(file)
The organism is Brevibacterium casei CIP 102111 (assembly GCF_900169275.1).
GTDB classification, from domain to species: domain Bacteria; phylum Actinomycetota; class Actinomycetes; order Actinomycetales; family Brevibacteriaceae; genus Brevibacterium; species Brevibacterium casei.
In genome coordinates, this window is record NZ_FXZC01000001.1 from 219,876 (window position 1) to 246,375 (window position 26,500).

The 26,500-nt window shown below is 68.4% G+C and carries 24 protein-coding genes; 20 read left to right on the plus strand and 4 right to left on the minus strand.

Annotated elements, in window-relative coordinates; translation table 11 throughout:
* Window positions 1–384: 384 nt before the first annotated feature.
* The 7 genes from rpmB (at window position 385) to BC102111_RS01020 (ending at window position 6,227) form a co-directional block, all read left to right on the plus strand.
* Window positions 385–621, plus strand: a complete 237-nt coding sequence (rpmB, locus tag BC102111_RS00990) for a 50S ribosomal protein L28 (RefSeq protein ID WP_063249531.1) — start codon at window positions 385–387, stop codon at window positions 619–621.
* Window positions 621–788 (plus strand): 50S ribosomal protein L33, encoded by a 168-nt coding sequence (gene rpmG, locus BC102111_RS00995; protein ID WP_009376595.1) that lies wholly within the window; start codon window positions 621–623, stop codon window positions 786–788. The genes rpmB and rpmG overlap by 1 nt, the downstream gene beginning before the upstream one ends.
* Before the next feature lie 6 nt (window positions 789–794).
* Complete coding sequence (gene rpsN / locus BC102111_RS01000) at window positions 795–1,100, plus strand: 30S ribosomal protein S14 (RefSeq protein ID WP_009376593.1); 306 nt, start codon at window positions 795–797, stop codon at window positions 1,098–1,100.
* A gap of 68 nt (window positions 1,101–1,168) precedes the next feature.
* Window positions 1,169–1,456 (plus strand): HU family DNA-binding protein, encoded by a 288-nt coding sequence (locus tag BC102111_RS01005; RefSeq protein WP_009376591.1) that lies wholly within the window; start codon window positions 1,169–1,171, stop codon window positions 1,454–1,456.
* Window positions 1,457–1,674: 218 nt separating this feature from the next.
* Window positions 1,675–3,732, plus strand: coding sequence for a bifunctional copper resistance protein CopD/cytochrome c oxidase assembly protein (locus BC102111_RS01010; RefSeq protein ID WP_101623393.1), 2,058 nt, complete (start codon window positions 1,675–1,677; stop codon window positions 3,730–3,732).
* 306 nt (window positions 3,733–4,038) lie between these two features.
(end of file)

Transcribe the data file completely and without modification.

The organism is Brevibacterium casei CIP 102111 (assembly GCF_900169275.1).
GTDB classification, from domain to species: domain Bacteria; phylum Actinomycetota; class Actinomycetes; order Actinomycetales; family Brevibacteriaceae; genus Brevibacterium; species Brevibacterium casei.
In genome coordinates, this window is record NZ_FXZC01000001.1 from 219,876 (window position 1) to 246,375 (window position 26,500).

The 26,500-nt window shown below is 68.4% G+C and carries 24 protein-coding genes; 20 read left to right on the plus strand and 4 right to left on the minus strand.

Annotated elements, in window-relative coordinates; translation table 11 throughout:
* Window positions 1–384: 384 nt before the first annotated feature.
* The 7 genes from rpmB (at window position 385) to BC102111_RS01020 (ending at window position 6,227) form a co-directional block, all read left to right on the plus strand.
* Window positions 385–621, plus strand: a complete 237-nt coding sequence (rpmB, locus tag BC102111_RS00990) for a 50S ribosomal protein L28 (RefSeq protein ID WP_063249531.1) — start codon at window positions 385–387, stop codon at window positions 619–621.
* Window positions 621–788 (plus strand): 50S ribosomal protein L33, encoded by a 168-nt coding sequence (gene rpmG, locus BC102111_RS00995; protein ID WP_009376595.1) that lies wholly within the window; start codon window positions 621–623, stop codon window positions 786–788. The genes rpmB and rpmG overlap by 1 nt, the downstream gene beginning before the upstream one ends.
* Before the next feature lie 6 nt (window positions 789–794).
* Complete coding sequence (gene rpsN / locus BC102111_RS01000) at window positions 795–1,100, plus strand: 30S ribosomal protein S14 (RefSeq protein ID WP_009376593.1); 306 nt, start codon at window positions 795–797, stop codon at window positions 1,098–1,100.
* A gap of 68 nt (window positions 1,101–1,168) precedes the next feature.
* Window positions 1,169–1,456 (plus strand): HU family DNA-binding protein, encoded by a 288-nt coding sequence (locus tag BC102111_RS01005; RefSeq protein WP_009376591.1) that lies wholly within the window; start codon window positions 1,169–1,171, stop codon window positions 1,454–1,456.
* Window positions 1,457–1,674: 218 nt separating this feature from the next.
* Window positions 1,675–3,732, plus strand: coding sequence for a bifunctional copper resistance protein CopD/cytochrome c oxidase assembly protein (locus BC102111_RS01010; RefSeq protein ID WP_101623393.1), 2,058 nt, complete (start codon window positions 1,675–1,677; stop codon window positions 3,730–3,732).
* 306 nt (window positions 3,733–4,038) lie between these two features.